# Clustering Clustering of data is a method by which large sets of data is grouped into clusters of smaller sets of similar data. The example below demonstrates.

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Clustering Clustering of data is a method by which large sets of data is grouped into clusters of smaller sets of similar data. The example below demonstrates the clustering of balls of same colour. There are a total of 10 balls which are of three different colours. We are interested in clustering of balls of the three different colours into three different groups. The balls of same colour are clustered into a group as shown below : Thus, we see clustering means grouping of data or dividing a large data set into smaller data sets of some similarity.

Clustering Algorithms
A clustering algorithm attempts to find natural groups of components (or data) based on some similarity. Also, the clustering algorithm finds the centroid of a group of data sets.To determine cluster membership, most algorithms evaluate the distance between a point and the cluster centroids. The output from a clustering algorithm is basically a statistical description of the cluster centroids with the number of components in each cluster.

Data Structures Data matrix Dissimilarity matrix (two modes)
(one mode)

Cluster Centroid and Distances
The centroid of a cluster is a point whose parameter values are the mean of the parameter values of all the points in the clusters. Distance Generally, the distance between two points is taken as a common metric to as sess the similarity among the components of a population. The commonly used dist ance measure is the Euclidean metric which defines the distance between t wo points p= ( p1, p2, ....) and q = ( q1, q2, ....) is given by :

Measure the Quality of Clustering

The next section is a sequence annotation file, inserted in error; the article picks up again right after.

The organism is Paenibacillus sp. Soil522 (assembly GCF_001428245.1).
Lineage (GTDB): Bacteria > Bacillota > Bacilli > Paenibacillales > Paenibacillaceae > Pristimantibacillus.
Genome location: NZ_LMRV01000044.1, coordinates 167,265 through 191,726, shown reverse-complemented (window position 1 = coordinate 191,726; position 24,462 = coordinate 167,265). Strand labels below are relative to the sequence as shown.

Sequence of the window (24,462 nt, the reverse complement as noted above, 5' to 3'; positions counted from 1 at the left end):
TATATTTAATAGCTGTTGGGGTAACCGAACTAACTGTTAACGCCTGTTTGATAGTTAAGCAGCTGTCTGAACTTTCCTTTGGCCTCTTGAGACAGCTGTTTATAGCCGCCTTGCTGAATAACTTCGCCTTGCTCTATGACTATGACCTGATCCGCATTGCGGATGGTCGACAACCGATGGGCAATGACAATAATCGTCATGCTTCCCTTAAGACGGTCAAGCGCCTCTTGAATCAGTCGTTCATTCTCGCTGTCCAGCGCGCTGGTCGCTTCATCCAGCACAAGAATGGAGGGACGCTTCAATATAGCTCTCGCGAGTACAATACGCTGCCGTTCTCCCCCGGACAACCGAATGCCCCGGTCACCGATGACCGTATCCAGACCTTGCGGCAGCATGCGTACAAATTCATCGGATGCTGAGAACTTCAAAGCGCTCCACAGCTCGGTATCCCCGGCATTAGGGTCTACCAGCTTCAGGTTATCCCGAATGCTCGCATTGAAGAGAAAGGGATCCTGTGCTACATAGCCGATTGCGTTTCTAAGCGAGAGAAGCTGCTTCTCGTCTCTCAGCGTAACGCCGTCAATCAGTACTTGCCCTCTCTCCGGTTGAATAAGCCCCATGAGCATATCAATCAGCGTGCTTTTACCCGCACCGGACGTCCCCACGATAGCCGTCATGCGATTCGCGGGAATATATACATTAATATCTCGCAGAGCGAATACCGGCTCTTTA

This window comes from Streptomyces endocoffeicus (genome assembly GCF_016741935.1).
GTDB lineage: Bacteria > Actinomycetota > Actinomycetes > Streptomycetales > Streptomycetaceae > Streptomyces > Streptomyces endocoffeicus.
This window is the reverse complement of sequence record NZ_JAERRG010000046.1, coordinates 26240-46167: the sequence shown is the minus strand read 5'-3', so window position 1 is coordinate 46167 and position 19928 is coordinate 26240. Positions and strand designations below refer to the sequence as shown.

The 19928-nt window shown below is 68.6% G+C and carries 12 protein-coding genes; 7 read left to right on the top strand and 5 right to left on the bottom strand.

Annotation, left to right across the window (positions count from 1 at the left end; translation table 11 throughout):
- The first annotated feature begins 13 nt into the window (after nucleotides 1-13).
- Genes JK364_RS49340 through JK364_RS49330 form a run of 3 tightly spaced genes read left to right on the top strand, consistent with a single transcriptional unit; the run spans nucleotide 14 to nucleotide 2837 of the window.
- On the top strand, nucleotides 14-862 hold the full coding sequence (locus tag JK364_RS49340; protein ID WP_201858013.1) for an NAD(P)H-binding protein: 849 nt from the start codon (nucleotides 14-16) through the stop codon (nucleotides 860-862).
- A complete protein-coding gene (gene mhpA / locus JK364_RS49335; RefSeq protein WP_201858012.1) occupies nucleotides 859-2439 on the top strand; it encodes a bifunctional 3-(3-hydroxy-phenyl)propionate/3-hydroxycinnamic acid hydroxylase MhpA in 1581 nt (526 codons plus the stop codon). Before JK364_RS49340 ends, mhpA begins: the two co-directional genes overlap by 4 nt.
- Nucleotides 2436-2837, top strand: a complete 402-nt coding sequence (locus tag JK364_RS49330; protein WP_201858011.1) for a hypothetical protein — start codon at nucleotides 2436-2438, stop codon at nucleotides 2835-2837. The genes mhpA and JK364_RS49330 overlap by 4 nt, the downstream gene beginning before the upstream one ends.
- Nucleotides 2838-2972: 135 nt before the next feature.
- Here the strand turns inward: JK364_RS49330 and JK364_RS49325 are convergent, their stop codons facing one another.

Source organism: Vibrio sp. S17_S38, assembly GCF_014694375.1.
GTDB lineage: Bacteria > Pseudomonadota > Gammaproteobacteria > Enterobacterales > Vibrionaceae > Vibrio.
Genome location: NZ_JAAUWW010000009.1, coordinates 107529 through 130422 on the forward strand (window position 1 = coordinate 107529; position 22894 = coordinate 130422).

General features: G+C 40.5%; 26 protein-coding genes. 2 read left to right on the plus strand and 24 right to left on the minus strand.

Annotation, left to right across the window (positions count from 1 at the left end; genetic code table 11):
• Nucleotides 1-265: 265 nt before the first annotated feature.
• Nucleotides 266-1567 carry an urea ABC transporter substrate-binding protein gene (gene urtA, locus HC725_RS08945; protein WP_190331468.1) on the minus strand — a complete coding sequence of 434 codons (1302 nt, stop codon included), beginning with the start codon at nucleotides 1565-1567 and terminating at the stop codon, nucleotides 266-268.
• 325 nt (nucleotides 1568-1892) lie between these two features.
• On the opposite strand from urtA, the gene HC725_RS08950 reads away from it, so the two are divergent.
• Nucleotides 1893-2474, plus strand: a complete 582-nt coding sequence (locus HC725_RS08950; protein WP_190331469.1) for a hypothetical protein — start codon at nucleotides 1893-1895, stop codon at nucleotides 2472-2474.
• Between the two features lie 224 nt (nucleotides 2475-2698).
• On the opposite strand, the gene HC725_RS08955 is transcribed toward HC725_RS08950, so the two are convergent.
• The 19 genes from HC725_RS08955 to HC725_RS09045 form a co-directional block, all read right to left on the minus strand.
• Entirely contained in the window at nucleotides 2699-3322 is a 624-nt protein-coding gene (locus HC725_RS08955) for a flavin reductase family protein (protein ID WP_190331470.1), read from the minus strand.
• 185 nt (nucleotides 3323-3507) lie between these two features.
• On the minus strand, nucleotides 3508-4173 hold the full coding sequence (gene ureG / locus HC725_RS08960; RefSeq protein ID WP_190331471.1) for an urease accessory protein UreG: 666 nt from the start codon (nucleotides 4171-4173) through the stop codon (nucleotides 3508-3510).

Dissimilarity/Similarity metric: Similarity is expressed in terms of a distance function, which is typically metric: d(i, j) There is a separate “quality” function that measures the “goodness” of a cluster. The definitions of distance functions are usually very different for interval-scaled, boolean, categorical, ordinal and ratio variables. Weights should be associated with different variables based on applications and data semantics. It is hard to define “similar enough” or “good enough” the answer is typically highly subjective.

Type of data in clustering analysis
Interval-scaled variables: Binary variables: Nominal, ordinal, and ratio variables: Variables of mixed types:

Interval-valued variables
Standardize data Calculate the mean absolute deviation: where Calculate the standardized measurement (z-score) Using mean absolute deviation is more robust than using standard deviation

Similarity and Dissimilarity Between Objects
Distances are normally used to measure the similarity or dissimilarity between two data objects Some popular ones include: Minkowski distance: where i = (xi1, xi2, …, xip) and j = (xj1, xj2, …, xjp) are two p-dimensional data objects, and q is a positive integer If q = 1, d is Manhattan distance

Similarity and Dissimilarity Between Objects (Cont.)
If q = 2, d is Euclidean distance: Properties d(i,j)  0 d(i,i) = 0 d(i,j) = d(j,i) d(i,j)  d(i,k) + d(k,j) Also one can use weighted distance, parametric Pearson product moment correlation, or other disimilarity measures.

Binary Variables A contingency table for binary data
Simple matching coefficient (invariant, if the binary variable is symmetric): Jaccard coefficient (noninvariant if the binary variable is asymmetric): Object j Object i

Dissimilarity between Binary Variables
Example gender is a symmetric attribute the remaining attributes are asymmetric binary let the values Y and P be set to 1, and the value N be set to 0

Nominal Variables A generalization of the binary variable in that it can take more than 2 states, e.g., red, yellow, blue, green Method 1: Simple matching m: # of matches, p: total # of variables Method 2: use a large number of binary variables creating a new binary variable for each of the M nominal states

Ordinal Variables An ordinal variable can be discrete or continuous